•Nirenberg Neuroscience, a machine vision company founded by neuroscientist Dr Sheila Nirenberg, who cracked the neural code the eye uses to transmit visual information to the brain, that Ford has exclusively licensed agreement to bring humanlike learning to its virtual drivers.

•Civil Maps, a Berkeley-based company that Ford has invested in to further develop high-resolution 3D mapping capabilities to generate high-resolution maps for its autonomous vehicles.

Ford is also tripling its autonomous vehicle test fleet in 2016 to around 30 self-driving Fusion Hybrid sedans – largest such test fleet for any automaker – for tests on the roads around California, Arizona and Michigan, and plans to triple it yet again next year.

The construction of a dedicated campus in Palo Alto, is meanwhile set to add two buildings and 14,000m2 of work and lab space under the plans to double the local team by the end of 2017.

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Lidar Drone Market Research Report

drone__20160203120903_ZHThe increasing automation through LiDAR drones and reduction of human efforts drive the growth of the market. LiDAR drones have applications in corridor mapping, archaeology, precision farming, environment, construction, and entertainment.

PDF sample download: http://www.marketsandmarkets.com/pdfdownload.asp?id=128835365

Both top-down and bottom-up approaches have been considered to estimate the size of the LiDAR drone market. This research study involves an extensive usage of secondary sources, directories, and databases (such as Factiva and OneSource) to identify and collect information useful for the technical, market-oriented, and commercial study of the market.

The points below explain the research methodology applied for this report:
The market for rotary wing LiDAR is expected to grow at the highest CAGR between 2016 and 2022. Rotary wing drones are smaller in size and cheaper than fixed wind LiDAR drones.

Their design enables them to access confined spaces such as pipelines and bridges, owing to which they are used for inspection & monitoring applications. They can fly vertically and horizontally and can also hover in a fixed position, which makes them best suited for aerial photography and high-resolution video capturing.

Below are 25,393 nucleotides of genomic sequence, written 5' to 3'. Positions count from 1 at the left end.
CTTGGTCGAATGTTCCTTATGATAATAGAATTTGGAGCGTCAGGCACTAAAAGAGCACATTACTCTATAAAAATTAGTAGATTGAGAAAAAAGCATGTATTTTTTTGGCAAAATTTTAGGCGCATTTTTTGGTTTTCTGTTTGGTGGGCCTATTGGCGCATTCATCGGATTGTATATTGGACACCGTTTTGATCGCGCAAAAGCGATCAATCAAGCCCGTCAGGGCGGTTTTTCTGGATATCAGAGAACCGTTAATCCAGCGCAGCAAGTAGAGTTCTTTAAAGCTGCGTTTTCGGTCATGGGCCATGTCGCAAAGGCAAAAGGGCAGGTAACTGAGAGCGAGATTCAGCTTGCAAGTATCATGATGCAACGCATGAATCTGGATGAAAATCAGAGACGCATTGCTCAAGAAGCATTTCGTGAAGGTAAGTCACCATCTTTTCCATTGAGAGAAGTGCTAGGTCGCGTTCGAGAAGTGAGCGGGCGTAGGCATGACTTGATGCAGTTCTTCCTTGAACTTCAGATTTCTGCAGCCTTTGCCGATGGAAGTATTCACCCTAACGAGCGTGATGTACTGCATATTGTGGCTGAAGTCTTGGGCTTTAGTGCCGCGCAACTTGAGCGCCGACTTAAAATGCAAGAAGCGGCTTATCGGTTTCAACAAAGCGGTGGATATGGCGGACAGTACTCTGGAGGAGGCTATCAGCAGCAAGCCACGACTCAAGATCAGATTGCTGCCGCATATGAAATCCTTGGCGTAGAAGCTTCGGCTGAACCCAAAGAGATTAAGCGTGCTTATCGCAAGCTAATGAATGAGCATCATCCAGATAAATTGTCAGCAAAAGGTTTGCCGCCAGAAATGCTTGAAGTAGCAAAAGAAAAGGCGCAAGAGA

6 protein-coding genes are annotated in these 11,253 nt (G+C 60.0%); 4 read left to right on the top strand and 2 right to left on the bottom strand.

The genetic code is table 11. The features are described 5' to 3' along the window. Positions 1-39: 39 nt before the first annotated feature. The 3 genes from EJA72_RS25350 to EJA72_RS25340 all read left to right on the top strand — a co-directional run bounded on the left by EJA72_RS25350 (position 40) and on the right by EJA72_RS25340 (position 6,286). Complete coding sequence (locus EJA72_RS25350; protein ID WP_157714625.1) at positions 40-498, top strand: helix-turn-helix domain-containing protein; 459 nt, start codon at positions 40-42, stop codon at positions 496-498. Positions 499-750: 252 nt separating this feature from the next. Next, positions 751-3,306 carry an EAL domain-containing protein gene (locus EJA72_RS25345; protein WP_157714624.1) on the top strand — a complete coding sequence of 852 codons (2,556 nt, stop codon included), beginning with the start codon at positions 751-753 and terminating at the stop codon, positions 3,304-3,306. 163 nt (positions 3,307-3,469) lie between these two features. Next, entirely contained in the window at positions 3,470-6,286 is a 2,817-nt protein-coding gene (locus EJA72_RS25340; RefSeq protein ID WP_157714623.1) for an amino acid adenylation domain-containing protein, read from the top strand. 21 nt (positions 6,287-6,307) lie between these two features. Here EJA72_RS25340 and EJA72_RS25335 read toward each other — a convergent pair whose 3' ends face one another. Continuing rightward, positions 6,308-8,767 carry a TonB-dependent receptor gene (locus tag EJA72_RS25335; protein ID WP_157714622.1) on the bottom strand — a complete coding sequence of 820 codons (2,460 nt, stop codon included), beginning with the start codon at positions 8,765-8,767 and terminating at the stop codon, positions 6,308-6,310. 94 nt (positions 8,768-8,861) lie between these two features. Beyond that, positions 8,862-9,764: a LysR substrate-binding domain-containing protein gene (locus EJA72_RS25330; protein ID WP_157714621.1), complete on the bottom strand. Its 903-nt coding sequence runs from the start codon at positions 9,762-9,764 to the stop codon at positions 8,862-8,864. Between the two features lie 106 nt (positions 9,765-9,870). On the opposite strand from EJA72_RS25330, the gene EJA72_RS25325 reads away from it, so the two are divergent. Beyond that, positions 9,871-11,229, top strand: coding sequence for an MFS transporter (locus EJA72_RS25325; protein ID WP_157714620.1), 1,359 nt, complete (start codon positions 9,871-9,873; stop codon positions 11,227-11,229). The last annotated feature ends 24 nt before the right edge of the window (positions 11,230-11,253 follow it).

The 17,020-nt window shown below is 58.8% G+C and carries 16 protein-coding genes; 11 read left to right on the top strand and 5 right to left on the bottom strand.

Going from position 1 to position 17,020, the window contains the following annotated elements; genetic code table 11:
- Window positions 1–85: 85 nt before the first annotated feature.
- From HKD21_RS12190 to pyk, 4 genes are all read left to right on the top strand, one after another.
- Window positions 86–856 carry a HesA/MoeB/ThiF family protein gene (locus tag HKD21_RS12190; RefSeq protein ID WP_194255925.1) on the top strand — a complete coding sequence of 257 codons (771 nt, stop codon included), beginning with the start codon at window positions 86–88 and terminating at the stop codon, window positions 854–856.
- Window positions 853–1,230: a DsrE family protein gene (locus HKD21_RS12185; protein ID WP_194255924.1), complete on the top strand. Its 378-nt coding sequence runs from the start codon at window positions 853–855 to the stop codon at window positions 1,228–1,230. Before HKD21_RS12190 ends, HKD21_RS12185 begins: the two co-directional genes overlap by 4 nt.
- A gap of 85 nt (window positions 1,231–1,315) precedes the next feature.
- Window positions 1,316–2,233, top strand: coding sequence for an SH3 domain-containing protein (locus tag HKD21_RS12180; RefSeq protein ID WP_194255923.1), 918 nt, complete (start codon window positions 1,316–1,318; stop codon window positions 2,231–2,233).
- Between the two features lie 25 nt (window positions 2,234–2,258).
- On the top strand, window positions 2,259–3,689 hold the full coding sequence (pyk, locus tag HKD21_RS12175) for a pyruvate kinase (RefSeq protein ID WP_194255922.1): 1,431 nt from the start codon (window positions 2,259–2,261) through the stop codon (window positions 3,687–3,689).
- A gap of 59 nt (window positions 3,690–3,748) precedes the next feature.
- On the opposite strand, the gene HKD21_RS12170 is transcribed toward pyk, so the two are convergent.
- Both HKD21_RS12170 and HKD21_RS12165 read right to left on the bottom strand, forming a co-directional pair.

The LiDAR drone ecosystem comprises LiDAR sensor manufacturers such as SICK AG (Germany), Velodyne LiDAR (U.S.), FARO Technology (U.S.), and Phoenix Aerial Systems (U.S.) among others; LiDAR systems providers such as YellowScan (France), Riegl Laser Measurement Systems (Austria), drone providers such as 3D Robotics Inc. (U.S), and DJI (China) among others.

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Utility Engineering and Surveying Institute Call for Abstracts

uesiWe encourage you to submit a presentation abstract to a Utility Engineering and Surveying Institute (UESI) conference by the Sep 14 deadline.  The call for abstracts is at http://www.pipelinesconference.org/call-for-submissions-2017/, and the conference will be held Aug 6-9, 2017, in Phoenix, AZ.  It’s called the Pipelines Conference because it is existing and established, but don’t let that dissuade you.  Your presentation need not be about pipelines; it can be anything about surveying or geomatics in the broadest sense (i.e., “geospatial”).

Note that although the Pipelines Conference normally requires peer-reviewed papers (submitted later); papers are not required for the Surveying/Geomatics track because it is new and we’re trying to increase participation.  Nonetheless papers are encouraged, and submittals that include papers will be given preference.  In addition, only papers will be published in the proceedings; presentation slides will not.